That joke isn't funny anymore

  • by Paul Parish
  • Wednesday November 9, 2016
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Keith Hennessy and Scott Wells, and dancers             <br>hands from Scott Wells & Dancers. Photo: David Papas
Keith Hennessy and Scott Wells, and dancers
hands from Scott Wells & Dancers. Photo: David Papas

Touchy Subjects, the latest Dadaist political dance by Scott Wells and Keith Hennessy, played to an expectant full house at Dance Mission Theater last weekend. PR for the show said their starting-point was Keith's remark to Scott, "That gay joke in your last piece offended me," and Scott's reply, "Let's make a piece about that." It proposed to be a civilized, populist, thoughtful dance entertainment.

It was that, but a low-key affair. The notoriously provocative Hennessy was offstage a lot and was uncommonly charming when on. Wells also stayed mostly out of the way. There was no intermission. The event took place as a series of children's games, variants on "Scissors, Paper, Rock," "Twister," "20 Questions," "Let the Wild Rumpus Begin," and "Living Statues," infused with progressive political questions, with a heavenly-beautiful version of "Pile-on" as a finale, in which three female dancers (the Three Graces?) lay on the floor and rolled softly across each other as they kept reaching and trying to place their hands on top of each other's. This brought the evening to a peaceful close.

But the show had only intermittently held my attention. All the talk in the lobby beforehand had been about how crazy the election had been making us all. Throughout the performance, the impulse to check up on the political horserace (Are we losing Florida?) kept grabbing my mind. Perhaps it was the worst weekend for a show called Touchy Subjects to hope to cast a spell. Amidst acerbic talk ("What pronoun do you identify with?" "When you hired me, did you see me as a person of color?") and eclectic recorded soundscapes, many rich, lovely things happened. The show plays again this coming weekend, and I recommend it, but how its elements will combine in the climate of opinion prevailing after the election I can't imagine. It's hard to think right now.

Sebastian Grubb, Jose Abad and Shira Yaziv, from Scott Wells & Dancers. Photo: David Papas

For me, the best thing about the show was James Graham's world-class solos. He dances from so deep in his body. Next best, the opening game: performers came into the audience and invited us to play. There were three gestures: 1) a handshake, 2) a fist-bump, 3) a high-five. One of us was to say "Go!" and you'd make your gesture, as in "Scissors, Paper, Rock." I'd do fist bump, he'd do high-five. When we finally matched, we smiled, and he moved on. Onstage, dancers paired off into similar greeting rituals, asking, "Is this OK?" Two dancers came into the audience and began playing the game sitting on the stair. "Is this OK?" As it happened very close to me, when Megan Lowe did her high-five just above my shoulder, I offered my hand, asking, "Is this OK?" I got the answer, "Yes."

The decency of these intentions moved me. Since, to my mind, the most disruptive thing about the election was the caustic invasion of privacy, with Trump's crotch-grabbing and Wikileaks' dumping of private emails into the forum, conversations never meant to be public, I loved watching these inquiries play out. As this duet proceeded beside me, all the other dancers were doing something similar, to the soft sounds of, "Is this OK?" Very sweet indeed was the exchange of air-kisses between Hennessy and (I think) Sebastian Grubb, which seemed as if it could go on forever.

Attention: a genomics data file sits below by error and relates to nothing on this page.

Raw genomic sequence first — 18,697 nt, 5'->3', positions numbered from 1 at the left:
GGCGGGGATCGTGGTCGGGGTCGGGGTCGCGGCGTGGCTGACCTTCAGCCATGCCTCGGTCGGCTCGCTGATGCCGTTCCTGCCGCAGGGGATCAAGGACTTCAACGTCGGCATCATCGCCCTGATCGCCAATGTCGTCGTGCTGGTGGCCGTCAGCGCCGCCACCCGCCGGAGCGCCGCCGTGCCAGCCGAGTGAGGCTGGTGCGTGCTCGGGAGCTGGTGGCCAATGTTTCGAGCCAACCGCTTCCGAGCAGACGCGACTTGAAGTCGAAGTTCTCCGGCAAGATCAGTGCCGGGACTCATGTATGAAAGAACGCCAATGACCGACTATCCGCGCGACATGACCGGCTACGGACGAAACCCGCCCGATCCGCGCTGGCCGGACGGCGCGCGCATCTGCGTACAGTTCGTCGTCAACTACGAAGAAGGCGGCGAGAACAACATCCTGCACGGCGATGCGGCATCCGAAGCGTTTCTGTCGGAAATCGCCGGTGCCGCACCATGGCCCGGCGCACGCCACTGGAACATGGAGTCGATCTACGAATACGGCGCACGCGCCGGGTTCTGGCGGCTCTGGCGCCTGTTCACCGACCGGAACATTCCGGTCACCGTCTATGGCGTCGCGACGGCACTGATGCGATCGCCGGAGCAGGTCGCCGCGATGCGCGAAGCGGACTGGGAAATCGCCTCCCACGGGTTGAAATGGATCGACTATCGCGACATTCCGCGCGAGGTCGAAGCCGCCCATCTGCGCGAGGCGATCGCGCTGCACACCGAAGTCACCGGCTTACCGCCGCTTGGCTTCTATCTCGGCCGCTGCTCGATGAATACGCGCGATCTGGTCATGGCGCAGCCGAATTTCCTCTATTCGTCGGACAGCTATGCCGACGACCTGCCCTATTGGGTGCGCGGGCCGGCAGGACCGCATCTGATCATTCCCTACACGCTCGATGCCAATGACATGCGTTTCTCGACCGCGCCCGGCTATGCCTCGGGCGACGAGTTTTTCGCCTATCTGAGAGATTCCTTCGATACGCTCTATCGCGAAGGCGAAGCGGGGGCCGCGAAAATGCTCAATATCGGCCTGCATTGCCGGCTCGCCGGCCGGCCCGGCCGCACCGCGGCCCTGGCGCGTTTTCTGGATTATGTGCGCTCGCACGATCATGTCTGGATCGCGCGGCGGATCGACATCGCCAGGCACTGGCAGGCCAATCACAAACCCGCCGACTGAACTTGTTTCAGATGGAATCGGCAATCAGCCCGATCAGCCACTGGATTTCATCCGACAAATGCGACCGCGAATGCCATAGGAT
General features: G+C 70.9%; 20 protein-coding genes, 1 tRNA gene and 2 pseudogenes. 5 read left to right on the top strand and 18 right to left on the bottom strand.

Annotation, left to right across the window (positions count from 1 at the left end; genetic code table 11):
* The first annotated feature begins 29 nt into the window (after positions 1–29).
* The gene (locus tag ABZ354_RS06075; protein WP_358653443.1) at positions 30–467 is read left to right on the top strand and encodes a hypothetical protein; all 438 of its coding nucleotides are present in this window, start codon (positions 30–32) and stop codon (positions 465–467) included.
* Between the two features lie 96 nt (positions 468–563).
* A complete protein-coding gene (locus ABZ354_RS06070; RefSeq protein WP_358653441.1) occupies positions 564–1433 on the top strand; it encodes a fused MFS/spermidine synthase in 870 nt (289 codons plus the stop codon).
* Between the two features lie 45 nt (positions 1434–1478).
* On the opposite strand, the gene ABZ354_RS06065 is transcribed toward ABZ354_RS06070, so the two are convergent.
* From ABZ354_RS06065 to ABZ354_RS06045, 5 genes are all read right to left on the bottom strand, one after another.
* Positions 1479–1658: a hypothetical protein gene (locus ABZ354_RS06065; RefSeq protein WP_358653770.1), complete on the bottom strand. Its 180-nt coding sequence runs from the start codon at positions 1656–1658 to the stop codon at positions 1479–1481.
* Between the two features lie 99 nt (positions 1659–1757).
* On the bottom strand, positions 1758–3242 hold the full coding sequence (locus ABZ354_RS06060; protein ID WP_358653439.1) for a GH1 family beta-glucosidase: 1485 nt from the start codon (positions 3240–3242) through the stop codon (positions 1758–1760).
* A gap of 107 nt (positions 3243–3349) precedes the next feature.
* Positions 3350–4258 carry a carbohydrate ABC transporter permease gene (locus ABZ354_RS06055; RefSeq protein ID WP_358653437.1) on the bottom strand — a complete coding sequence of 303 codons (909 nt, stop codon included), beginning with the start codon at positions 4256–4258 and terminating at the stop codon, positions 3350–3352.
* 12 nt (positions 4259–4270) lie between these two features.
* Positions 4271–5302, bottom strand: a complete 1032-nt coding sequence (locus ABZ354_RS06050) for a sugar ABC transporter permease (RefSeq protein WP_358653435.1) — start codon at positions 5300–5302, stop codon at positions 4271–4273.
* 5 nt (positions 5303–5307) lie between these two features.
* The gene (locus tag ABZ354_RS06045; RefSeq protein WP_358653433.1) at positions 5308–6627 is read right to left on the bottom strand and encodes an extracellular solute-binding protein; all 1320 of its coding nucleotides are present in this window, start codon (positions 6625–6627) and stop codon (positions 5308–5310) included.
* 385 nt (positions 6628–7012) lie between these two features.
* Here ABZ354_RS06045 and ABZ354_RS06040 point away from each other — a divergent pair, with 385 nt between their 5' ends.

There was a delightful duet for Megan Lowe and Scott Wells in which she sat in a trapeze that he, holding its ropes, hoisted up and down as their conversation got friendlier or colder. Despite pithy moments like this, the show didn't gel, a danger when the material is crowd-sourced, as this was, with input from the dancers. The younger dancers voiced fears of being rented, exploited for their youth and skills, of being the flavor-of-the-month. Wells probably injected most of the anxiety about homelessness, since he's about to be evicted from the studio he's had for 25 years.

What were all those homeless-person blankets doing in the show? Initially, they increased the excitement of the wild rumpus section, when dancers flung themselves, as contact-improv performers will do, at each other in freaky lifts, wonderful tosses and catches, and wild skids made wilder by the blankets on the floor, which drastically increased the danger. As living statues, three or four leaned against each other to make a structure, which others covered with blankets as if they'd made a tent; whereupon the whole thing would collapse. It seemed a reference to the Millennial Tower " or to any home you build your hopes on. Perhaps it's a reference to the collapse of democracy in America. The episode was striking, but it went on too long.

Many of us in the audience remember when Hennessy was evicted 20 years ago from his performance space, which was resurrected as Counterpulse and is now relocated a second time to the Tenderloin; and Hennessy's staunch protest outside Dance Mission (the very theater where we were) when they were threatened with eviction a decade ago, which was only averted by the dot-com bust and the collapse of housing prices.

The fine dancers were Wells, Hennessy, Shira Yaziv, Miriam Wolodarski, Jose Abad, Kaitlin Guerin, Lowe, Grubb, and Graham.